[Tweeters] King County rarities (not)

mcallisters4 at comcast.net mcallisters4 at comcast.net
Sat May 15 18:17:03 PDT 2021

During the debate about wetland "restoration" and mitigation credits for the work at the Montlake Fill I weighed in agreeing with Dennis and the idea that the "highest and best" habitat value for this location was early successional wetland habitat that would be more likely to attract and provide basic support for species that have a difficult time finding suitable habitat elsewhere, like shorebirds. The primary wetland regulators in Washington, the Department of Ecology and the U.S. Army Corps of Engineers, establish how much credit given for creating different kinds of wetland conditions. A typical late successional type with a strong willow or shrub component gets the most credits, I believe.

It would cost less to forego the planting of willows, Spiraea, and other woody plants, and, perhaps, the compensation could be a commitment to periodically set back succession to maintain open muddy shorelines and shallows.

Kelly McAllister
Formerly WSDOT, Olympia

-----Original Message-----
From: Tweeters <tweeters-bounces at mailman11.u.washington.edu> On Behalf Of Dennis Paulson
Sent: Saturday, May 15, 2021 6:03 PM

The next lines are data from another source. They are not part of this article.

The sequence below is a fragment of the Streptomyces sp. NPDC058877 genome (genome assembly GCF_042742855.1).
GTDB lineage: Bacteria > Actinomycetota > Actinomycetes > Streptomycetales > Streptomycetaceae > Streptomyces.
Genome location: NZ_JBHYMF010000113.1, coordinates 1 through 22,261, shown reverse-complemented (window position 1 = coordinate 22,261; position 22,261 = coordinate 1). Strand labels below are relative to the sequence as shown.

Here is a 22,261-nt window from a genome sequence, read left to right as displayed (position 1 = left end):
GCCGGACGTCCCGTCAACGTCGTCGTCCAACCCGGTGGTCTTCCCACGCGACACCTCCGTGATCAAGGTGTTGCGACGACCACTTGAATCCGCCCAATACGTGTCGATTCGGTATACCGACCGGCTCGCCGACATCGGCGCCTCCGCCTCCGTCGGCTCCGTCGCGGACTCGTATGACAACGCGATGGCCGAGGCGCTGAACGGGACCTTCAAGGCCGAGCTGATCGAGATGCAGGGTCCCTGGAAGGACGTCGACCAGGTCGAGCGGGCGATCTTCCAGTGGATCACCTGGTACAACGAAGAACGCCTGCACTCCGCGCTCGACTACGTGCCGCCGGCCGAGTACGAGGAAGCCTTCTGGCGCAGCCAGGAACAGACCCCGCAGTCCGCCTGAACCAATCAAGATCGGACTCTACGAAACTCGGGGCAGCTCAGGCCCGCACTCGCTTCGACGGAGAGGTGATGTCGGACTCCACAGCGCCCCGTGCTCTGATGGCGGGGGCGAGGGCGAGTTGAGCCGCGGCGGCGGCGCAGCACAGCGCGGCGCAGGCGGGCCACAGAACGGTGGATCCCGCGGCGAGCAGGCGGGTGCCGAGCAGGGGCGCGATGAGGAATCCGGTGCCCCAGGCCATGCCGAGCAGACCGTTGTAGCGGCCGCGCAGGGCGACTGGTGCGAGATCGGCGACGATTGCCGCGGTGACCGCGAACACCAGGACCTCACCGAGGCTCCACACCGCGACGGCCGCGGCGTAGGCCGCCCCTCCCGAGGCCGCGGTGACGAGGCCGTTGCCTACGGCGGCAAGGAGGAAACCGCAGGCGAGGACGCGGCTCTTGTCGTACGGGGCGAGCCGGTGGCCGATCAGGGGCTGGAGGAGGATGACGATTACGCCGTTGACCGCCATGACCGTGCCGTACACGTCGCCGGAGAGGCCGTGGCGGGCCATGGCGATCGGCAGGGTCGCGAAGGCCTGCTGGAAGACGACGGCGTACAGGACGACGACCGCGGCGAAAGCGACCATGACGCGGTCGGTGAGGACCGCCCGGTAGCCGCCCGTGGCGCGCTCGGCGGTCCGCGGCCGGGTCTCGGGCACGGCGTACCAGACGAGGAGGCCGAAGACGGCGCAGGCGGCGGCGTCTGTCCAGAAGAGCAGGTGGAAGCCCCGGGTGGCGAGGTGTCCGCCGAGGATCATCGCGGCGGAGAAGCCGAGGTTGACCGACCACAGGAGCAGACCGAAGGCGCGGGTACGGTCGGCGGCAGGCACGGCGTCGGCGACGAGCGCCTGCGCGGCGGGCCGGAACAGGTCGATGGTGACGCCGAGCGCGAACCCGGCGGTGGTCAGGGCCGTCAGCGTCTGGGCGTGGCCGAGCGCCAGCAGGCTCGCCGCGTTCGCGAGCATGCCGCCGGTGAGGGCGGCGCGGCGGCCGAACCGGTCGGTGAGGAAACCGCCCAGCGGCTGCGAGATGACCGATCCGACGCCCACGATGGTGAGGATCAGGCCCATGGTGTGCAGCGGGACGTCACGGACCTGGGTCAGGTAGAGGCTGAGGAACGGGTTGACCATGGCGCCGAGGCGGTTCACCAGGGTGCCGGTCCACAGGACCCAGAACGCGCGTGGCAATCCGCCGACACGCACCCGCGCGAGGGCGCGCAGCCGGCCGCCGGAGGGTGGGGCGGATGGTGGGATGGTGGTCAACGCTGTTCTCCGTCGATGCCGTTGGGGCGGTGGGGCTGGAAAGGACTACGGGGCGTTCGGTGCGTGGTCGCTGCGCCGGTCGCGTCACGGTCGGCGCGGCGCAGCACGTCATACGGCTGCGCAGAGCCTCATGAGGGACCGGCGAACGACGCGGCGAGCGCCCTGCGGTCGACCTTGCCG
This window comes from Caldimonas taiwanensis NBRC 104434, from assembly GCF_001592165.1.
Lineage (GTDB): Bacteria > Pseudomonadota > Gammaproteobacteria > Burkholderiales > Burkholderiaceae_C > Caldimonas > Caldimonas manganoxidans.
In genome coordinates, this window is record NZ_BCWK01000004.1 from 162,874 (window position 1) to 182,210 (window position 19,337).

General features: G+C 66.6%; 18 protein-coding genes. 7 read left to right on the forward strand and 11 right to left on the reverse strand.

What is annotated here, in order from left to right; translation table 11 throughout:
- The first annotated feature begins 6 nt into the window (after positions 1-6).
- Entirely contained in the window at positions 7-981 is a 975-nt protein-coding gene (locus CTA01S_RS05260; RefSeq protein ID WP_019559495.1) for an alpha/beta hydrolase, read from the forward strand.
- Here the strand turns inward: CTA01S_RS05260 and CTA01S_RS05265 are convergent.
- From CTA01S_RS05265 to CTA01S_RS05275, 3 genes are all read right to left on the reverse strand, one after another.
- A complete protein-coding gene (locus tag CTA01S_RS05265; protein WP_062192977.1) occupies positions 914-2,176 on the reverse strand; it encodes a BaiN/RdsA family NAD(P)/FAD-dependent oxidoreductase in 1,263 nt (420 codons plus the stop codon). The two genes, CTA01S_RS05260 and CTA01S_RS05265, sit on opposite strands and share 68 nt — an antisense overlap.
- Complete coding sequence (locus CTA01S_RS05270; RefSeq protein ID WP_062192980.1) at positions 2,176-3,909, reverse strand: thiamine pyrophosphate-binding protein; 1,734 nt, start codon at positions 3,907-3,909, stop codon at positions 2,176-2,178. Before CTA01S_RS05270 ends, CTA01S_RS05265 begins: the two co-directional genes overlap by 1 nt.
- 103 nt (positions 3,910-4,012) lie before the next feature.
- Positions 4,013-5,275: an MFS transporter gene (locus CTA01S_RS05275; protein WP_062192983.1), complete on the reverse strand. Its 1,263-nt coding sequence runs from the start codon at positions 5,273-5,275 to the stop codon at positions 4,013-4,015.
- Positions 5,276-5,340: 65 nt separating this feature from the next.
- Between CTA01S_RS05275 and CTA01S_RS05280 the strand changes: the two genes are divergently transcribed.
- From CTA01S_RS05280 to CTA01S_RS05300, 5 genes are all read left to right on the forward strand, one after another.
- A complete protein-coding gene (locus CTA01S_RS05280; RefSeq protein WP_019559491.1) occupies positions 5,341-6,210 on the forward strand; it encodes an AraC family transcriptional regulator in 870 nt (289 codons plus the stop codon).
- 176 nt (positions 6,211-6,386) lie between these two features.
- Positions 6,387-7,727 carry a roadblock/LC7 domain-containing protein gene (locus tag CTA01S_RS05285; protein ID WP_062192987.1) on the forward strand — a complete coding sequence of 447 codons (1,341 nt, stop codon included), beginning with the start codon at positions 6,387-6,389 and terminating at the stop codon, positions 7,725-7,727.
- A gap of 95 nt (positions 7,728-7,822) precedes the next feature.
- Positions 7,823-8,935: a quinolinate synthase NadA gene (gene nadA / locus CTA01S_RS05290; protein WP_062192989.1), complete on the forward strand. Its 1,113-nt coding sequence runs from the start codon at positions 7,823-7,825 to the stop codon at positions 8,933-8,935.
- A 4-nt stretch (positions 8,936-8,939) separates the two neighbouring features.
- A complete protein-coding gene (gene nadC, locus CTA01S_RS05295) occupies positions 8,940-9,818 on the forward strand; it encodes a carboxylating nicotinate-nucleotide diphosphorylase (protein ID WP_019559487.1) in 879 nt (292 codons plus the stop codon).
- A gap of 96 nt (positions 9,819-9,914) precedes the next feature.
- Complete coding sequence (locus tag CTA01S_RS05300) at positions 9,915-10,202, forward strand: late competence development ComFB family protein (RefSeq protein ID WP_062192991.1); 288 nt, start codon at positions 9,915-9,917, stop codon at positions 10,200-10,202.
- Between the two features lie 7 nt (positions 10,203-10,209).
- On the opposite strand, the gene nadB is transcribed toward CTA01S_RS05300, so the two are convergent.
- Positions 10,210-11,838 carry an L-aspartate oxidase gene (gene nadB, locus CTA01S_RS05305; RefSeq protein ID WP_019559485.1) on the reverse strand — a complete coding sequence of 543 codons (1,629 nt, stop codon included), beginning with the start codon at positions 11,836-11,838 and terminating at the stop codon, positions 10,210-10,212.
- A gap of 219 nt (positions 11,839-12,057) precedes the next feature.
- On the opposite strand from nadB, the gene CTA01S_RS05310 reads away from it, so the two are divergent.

To: pan <panmail at mailfence.com>
Cc: TWEETERS tweeters <tweeters at u.washington.edu>
Subject: Re: [Tweeters] King County rarities (not)

Alan, you made a good point here in your last sentence. I don’t know why people plant willows around wetlands like this, thereby fairly quickly destroying their value as shorebird habitat. It’s been done at Montlake Fill, it’s been done at Magnuson Park, and I know it’s been done at other constructed wetlands. Willows and cottonwoods come in soon enough on their own, and my recommendation has always been to actively manage for shorebirds—clear out the woody vegetation that invariably becomes established at such places and not only ruins it for shorebirds and some other wetland species but even eliminates the views that birders cherished before the trees blocked them.

We have lots of trees in this area but not lots of open meadows and wetlands. What is not liked about the latter scarce habitats?

I don’t know why the various agencies have this bias, and it would be good to bring out in the open and discuss in the environmental community. There seems to be no trace of an environmental master plan for the region.

Dennis Paulson

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